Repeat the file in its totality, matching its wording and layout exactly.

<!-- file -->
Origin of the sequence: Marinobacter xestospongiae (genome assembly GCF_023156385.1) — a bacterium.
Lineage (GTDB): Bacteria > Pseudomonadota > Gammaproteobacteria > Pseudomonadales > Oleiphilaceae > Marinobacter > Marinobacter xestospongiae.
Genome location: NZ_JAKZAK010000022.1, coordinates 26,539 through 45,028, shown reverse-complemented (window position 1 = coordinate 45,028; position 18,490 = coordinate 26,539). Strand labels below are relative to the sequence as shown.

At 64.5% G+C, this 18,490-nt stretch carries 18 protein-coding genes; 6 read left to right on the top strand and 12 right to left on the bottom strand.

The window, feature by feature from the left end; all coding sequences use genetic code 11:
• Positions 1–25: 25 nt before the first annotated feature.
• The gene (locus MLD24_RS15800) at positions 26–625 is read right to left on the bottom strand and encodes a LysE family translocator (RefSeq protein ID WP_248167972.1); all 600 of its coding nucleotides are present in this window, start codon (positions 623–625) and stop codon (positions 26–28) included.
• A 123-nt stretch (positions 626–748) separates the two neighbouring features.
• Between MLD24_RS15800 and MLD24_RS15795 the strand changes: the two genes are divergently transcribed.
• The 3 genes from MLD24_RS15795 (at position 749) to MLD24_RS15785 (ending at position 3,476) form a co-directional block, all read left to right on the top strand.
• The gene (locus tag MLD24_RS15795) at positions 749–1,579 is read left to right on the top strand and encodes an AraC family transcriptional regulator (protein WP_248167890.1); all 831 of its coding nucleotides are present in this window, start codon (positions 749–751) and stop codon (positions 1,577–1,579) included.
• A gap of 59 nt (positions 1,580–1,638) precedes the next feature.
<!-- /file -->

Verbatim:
Origin of the sequence: Marinobacter xestospongiae (genome assembly GCF_023156385.1) — a bacterium.
Lineage (GTDB): Bacteria > Pseudomonadota > Gammaproteobacteria > Pseudomonadales > Oleiphilaceae > Marinobacter > Marinobacter xestospongiae.
Genome location: NZ_JAKZAK010000022.1, coordinates 26,539 through 45,028, shown reverse-complemented (window position 1 = coordinate 45,028; position 18,490 = coordinate 26,539). Strand labels below are relative to the sequence as shown.

At 64.5% G+C, this 18,490-nt stretch carries 18 protein-coding genes; 6 read left to right on the top strand and 12 right to left on the bottom strand.

The window, feature by feature from the left end; all coding sequences use genetic code 11:
• Positions 1–25: 25 nt before the first annotated feature.
• The gene (locus MLD24_RS15800) at positions 26–625 is read right to left on the bottom strand and encodes a LysE family translocator (RefSeq protein ID WP_248167972.1); all 600 of its coding nucleotides are present in this window, start codon (positions 623–625) and stop codon (positions 26–28) included.
• A 123-nt stretch (positions 626–748) separates the two neighbouring features.
• Between MLD24_RS15800 and MLD24_RS15795 the strand changes: the two genes are divergently transcribed.
• The 3 genes from MLD24_RS15795 (at position 749) to MLD24_RS15785 (ending at position 3,476) form a co-directional block, all read left to right on the top strand.
• The gene (locus tag MLD24_RS15795) at positions 749–1,579 is read left to right on the top strand and encodes an AraC family transcriptional regulator (protein WP_248167890.1); all 831 of its coding nucleotides are present in this window, start codon (positions 749–751) and stop codon (positions 1,577–1,579) included.
• A gap of 59 nt (positions 1,580–1,638) precedes the next feature.